Mathiole is my brother. I wanted to clarify this up front, in case you’re wondering how on earth I have his childhood drawings. The funny thing is, when we were growing up, I used to draw a lot more than he did. Somewhere along the way (mainly because of a Spider Man comic book) it all changed. He fell in love with images, and I with words. Regardless, knowing where he is today, and his presence within the Threadless community, I can’t help but share these drawings he made in his early years.
Thank God for our mother, who always saved every little note, article, school report, painting, and drawing from preschool to high school to college. Looking through all these materials, I discovered that Matheus (yes, Mathiole is a code name!) harbored a talent since the beginning, particularly with color. And, although he wasn’t much of a doodler as a child, he was obsessed with Legos and loved designing cities, cars, and spaceships with the pieces. Mom agrees: “Throughout his whole childhood, Legos were the only possible birthday or Christmas gift.”
He recalls the exact moment when illustration became a true interest to him. “My friend Anderson was a fan of comic books,” says Mathiole. “I was about 15 years old when he came over with Spider Man, saying it could be fun to try to copy the cover.” From that point on, my brother started to draw superheroes constantly. Shortly thereafter, he asked my parents to join Casa dos Quadrinhos, a famous local art school.
I remember the day we first visited the school with our dad, who brought a briefcase of my brother’s drawings. Distracted by school’s incredible art everywhere, I couldn’t tear my eyes from walls filled with painted characters, but my dad says that all the students gathered to see my brother’s portfolio. “I came out of there feeling like art was Matheus’s calling in life,” he said.
They accepted my brother. However, the school year had already began, so he joined an interim supplementary class. He later enrolled in the regular classes. “I suffer the consequences of that to this day,” says Mathiole. “Since I had to catch up afterward, the teachers rushed through some subjects, such as drawing anatomy, which I still haven’t quite mastered.”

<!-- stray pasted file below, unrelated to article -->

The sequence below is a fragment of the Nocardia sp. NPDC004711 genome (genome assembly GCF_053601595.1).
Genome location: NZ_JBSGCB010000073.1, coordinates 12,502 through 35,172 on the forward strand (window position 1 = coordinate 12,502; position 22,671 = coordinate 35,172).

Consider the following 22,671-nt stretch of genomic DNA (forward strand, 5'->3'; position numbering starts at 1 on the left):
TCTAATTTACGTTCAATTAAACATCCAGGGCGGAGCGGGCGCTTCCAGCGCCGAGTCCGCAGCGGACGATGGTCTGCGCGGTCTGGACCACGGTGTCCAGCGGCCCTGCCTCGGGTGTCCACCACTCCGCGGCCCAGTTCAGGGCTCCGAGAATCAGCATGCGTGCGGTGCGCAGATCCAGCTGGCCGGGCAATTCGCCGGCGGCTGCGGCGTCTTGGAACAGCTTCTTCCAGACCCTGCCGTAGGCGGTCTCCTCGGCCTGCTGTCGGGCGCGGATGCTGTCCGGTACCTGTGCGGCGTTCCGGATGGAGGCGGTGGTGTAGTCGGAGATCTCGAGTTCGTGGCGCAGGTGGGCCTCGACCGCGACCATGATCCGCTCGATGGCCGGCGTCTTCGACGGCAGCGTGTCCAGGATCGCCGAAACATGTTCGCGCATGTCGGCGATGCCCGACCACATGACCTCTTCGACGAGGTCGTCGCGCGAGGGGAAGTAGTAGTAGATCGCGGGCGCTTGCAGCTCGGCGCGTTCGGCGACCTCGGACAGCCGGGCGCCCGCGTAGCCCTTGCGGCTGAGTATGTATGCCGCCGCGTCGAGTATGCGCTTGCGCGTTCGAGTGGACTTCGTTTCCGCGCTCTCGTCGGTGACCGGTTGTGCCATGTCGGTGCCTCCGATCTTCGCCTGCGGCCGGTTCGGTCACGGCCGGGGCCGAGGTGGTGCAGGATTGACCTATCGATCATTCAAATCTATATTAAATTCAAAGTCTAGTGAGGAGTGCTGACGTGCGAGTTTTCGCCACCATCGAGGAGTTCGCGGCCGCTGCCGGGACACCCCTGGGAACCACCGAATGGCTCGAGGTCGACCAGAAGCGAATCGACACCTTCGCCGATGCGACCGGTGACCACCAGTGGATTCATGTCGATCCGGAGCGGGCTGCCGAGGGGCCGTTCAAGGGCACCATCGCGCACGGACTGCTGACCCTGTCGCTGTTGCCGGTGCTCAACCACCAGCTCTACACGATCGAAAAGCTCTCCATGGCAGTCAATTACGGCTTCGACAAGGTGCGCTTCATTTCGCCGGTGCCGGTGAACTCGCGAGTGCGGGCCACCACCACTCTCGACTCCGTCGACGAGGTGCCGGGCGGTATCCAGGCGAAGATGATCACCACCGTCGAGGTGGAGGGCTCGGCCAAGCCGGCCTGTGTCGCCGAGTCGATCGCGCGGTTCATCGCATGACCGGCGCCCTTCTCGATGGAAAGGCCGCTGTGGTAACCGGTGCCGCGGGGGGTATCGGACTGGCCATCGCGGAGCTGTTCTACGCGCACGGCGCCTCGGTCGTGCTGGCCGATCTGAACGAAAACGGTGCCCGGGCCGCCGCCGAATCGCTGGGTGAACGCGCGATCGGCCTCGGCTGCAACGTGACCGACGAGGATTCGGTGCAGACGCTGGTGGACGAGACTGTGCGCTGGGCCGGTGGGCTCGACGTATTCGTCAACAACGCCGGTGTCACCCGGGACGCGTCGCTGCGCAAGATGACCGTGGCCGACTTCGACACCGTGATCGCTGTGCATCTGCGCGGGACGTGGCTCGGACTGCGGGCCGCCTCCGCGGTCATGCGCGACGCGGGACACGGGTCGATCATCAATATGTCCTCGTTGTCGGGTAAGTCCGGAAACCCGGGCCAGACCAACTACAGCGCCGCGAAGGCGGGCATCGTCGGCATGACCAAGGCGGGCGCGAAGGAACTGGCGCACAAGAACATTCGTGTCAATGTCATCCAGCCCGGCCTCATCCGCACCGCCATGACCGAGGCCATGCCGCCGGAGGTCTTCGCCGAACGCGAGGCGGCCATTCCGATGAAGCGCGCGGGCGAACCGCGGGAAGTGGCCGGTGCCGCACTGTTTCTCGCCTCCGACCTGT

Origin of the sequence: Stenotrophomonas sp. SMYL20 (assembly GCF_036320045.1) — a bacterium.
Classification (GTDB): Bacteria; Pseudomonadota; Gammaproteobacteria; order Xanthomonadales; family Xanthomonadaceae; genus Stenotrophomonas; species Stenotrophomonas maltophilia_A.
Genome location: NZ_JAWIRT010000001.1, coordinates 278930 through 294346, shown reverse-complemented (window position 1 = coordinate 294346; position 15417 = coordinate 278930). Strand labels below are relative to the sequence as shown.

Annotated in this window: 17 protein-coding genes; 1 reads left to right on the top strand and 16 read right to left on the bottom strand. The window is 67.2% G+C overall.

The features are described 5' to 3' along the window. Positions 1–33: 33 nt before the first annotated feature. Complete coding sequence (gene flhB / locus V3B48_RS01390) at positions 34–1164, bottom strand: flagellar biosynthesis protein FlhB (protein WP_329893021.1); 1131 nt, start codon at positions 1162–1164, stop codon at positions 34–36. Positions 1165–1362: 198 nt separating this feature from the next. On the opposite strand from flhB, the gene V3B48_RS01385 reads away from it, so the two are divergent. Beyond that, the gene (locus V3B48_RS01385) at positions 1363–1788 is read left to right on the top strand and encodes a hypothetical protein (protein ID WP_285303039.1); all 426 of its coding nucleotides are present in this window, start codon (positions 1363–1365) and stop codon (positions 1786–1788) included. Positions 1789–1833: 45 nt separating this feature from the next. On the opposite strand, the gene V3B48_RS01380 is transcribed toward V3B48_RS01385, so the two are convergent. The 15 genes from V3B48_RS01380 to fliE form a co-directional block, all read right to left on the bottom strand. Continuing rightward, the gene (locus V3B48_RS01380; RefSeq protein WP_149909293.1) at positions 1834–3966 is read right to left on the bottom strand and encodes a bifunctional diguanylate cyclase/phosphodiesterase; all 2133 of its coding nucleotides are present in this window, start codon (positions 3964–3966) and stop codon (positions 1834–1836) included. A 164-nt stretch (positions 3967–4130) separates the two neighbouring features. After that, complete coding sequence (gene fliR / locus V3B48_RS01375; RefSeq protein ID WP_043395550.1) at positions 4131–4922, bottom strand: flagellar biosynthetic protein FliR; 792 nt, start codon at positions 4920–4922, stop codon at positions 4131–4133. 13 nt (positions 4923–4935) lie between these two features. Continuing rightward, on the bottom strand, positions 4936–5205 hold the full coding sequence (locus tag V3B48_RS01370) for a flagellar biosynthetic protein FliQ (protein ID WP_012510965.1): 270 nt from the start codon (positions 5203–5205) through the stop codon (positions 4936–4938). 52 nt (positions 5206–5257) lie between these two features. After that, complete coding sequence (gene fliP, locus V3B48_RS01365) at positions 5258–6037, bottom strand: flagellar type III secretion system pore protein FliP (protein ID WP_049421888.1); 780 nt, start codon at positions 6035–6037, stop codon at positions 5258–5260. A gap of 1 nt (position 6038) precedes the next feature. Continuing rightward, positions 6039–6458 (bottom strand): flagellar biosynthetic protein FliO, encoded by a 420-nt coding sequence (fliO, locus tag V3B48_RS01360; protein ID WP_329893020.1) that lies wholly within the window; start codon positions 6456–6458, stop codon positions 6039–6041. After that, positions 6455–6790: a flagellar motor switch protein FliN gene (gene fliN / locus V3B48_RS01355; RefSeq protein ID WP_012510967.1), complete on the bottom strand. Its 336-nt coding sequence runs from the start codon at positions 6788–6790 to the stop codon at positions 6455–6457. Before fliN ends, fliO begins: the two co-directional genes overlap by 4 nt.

The course at Casa dos Quadrinhos lasted two years and ended before college. At Fumec, the university where he studied graphic design, he discovered Camiseteria, a Brazilian site like Threadless, and that’s when he started doing t-shirt designs.
Mathiole submitted his first Threadless in January 2007. In March, he won his first Threadless challenge. From then on, he posted designs frequently and worked as a freelancer illustrator, doing commissioned works for brands such as Nike and The Imaginary Foundation.
I’m amazed by how far my brother has come. Besides being an artist, he is also an entrepreneur, managing his own studio Verso with Rafael Bastos (Vó Maria) and Haffael Pereira. Next, he plans to create his own store in an “on demand” platform.
To date, he’s submitted numerous designs to Threadless, and won several challenges. Here are some of my favorite designs of his, which really show the range in his style:
Mathiole still does the occasional freelance job, but his biggest dream is to work only for himself. Since I know him the way I do, I’m sure the wind will blow in whatever direction he desires. And I will be here, cheering as always, watching as he discovers new seas.
Marina Maria is a freelance journalist from Brazil who can’t draw, but loves to talk about those who can. She is obsessed about food and videos of tiny hamsters eating tiny things.